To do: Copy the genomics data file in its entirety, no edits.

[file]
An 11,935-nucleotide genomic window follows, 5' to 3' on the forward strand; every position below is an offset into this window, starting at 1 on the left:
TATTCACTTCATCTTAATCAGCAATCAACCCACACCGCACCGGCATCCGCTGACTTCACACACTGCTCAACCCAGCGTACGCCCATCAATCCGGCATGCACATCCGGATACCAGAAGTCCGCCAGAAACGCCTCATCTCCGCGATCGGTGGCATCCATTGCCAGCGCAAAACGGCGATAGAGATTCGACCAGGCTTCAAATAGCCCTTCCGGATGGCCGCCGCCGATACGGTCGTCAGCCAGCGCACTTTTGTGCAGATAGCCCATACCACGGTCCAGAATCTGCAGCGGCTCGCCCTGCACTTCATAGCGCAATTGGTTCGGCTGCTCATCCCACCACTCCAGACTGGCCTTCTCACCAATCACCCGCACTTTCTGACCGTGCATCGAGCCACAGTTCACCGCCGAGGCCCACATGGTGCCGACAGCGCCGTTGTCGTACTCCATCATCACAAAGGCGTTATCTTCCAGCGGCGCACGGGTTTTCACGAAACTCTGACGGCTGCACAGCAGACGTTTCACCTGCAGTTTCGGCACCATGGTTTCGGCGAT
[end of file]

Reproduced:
An 11,935-nucleotide genomic window follows, 5' to 3' on the forward strand; every position below is an offset into this window, starting at 1 on the left:
TATTCACTTCATCTTAATCAGCAATCAACCCACACCGCACCGGCATCCGCTGACTTCACACACTGCTCAACCCAGCGTACGCCCATCAATCCGGCATGCACATCCGGATACCAGAAGTCCGCCAGAAACGCCTCATCTCCGCGATCGGTGGCATCCATTGCCAGCGCAAAACGGCGATAGAGATTCGACCAGGCTTCAAATAGCCCTTCCGGATGGCCGCCGCCGATACGGTCGTCAGCCAGCGCACTTTTGTGCAGATAGCCCATACCACGGTCCAGAATCTGCAGCGGCTCGCCCTGCACTTCATAGCGCAATTGGTTCGGCTGCTCATCCCACCACTCCAGACTGGCCTTCTCACCAATCACCCGCACTTTCTGACCGTGCATCGAGCCACAGTTCACCGCCGAGGCCCACATGGTGCCGACAGCGCCGTTGTCGTACTCCATCATCACAAAGGCGTTATCTTCCAGCGGCGCACGGGTTTTCACGAAACTCTGACGGCTGCACAGCAGACGTTTCACCTGCAGTTTCGGCACCATGGTTTCGGCGAT